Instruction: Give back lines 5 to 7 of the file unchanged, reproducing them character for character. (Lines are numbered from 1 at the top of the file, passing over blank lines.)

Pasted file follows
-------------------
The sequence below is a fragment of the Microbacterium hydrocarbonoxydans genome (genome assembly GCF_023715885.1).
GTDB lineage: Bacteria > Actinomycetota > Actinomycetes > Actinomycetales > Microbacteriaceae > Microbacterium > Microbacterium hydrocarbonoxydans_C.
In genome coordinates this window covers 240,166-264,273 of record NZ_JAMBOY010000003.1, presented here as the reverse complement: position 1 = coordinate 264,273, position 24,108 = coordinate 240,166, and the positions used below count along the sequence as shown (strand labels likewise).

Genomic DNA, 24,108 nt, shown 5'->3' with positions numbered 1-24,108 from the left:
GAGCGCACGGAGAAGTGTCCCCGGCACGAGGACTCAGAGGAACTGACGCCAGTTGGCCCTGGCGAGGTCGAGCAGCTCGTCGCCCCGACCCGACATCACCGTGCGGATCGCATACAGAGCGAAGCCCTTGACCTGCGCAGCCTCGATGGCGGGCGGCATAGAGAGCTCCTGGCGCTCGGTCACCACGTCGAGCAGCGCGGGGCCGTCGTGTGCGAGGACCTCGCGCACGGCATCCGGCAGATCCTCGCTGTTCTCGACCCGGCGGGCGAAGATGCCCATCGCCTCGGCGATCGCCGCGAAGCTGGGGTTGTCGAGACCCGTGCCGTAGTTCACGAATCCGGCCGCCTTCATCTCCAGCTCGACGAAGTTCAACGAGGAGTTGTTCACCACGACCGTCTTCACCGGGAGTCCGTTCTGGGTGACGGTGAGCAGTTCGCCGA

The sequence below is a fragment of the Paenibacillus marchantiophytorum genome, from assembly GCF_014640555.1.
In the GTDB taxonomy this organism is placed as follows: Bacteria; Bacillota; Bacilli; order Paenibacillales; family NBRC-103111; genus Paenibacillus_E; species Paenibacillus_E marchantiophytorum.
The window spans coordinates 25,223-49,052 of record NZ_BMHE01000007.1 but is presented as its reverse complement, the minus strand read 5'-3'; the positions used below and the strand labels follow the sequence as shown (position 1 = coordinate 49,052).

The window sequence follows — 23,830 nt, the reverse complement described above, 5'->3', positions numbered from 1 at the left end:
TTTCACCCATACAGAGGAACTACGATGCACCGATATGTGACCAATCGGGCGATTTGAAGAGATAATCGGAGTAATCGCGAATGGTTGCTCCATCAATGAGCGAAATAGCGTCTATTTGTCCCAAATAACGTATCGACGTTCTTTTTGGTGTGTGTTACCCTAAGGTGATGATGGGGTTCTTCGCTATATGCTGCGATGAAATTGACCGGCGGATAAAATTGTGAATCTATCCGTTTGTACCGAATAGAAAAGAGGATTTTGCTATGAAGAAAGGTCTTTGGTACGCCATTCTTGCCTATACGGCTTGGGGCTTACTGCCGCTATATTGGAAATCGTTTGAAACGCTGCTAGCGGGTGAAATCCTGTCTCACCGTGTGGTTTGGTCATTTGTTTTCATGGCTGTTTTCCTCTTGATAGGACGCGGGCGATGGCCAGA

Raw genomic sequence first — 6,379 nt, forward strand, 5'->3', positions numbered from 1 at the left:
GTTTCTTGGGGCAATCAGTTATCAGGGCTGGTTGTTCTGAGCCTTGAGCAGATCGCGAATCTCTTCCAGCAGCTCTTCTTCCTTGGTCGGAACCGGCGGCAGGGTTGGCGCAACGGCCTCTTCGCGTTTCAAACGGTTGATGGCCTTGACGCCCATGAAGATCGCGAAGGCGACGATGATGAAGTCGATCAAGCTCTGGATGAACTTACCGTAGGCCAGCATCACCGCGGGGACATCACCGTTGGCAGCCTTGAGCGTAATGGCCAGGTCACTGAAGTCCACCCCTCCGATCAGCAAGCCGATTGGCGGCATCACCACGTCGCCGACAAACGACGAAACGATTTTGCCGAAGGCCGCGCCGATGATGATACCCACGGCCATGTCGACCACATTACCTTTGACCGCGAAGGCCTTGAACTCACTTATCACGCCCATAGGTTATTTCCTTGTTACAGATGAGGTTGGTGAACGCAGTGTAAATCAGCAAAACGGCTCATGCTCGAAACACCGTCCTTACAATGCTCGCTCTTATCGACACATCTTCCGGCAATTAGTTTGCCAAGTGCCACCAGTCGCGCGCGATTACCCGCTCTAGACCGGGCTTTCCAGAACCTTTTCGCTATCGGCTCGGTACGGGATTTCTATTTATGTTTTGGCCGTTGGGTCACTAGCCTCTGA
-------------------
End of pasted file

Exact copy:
GAGCGCACGGAGAAGTGTCCCCGGCACGAGGACTCAGAGGAACTGACGCCAGTTGGCCCTGGCGAGGTCGAGCAGCTCGTCGCCCCGACCCGACATCACCGTGCGGATCGCATACAGAGCGAAGCCCTTGACCTGCGCAGCCTCGATGGCGGGCGGCATAGAGAGCTCCTGGCGCTCGGTCACCACGTCGAGCAGCGCGGGGCCGTCGTGTGCGAGGACCTCGCGCACGGCATCCGGCAGATCCTCGCTGTTCTCGACCCGGCGGGCGAAGATGCCCATCGCCTCGGCGATCGCCGCGAAGCTGGGGTTGTCGAGACCCGTGCCGTAGTTCACGAATCCGGCCGCCTTCATCTCCAGCTCGACGAAGTTCAACGAGGAGTTGTTCACCACGACCGTCTTCACCGGGAGTCCGTTCTGGGTGACGGTGAGCAGTTCGCCGA

The sequence below is a fragment of the Paenibacillus marchantiophytorum genome, from assembly GCF_014640555.1.
In the GTDB taxonomy this organism is placed as follows: Bacteria; Bacillota; Bacilli; order Paenibacillales; family NBRC-103111; genus Paenibacillus_E; species Paenibacillus_E marchantiophytorum.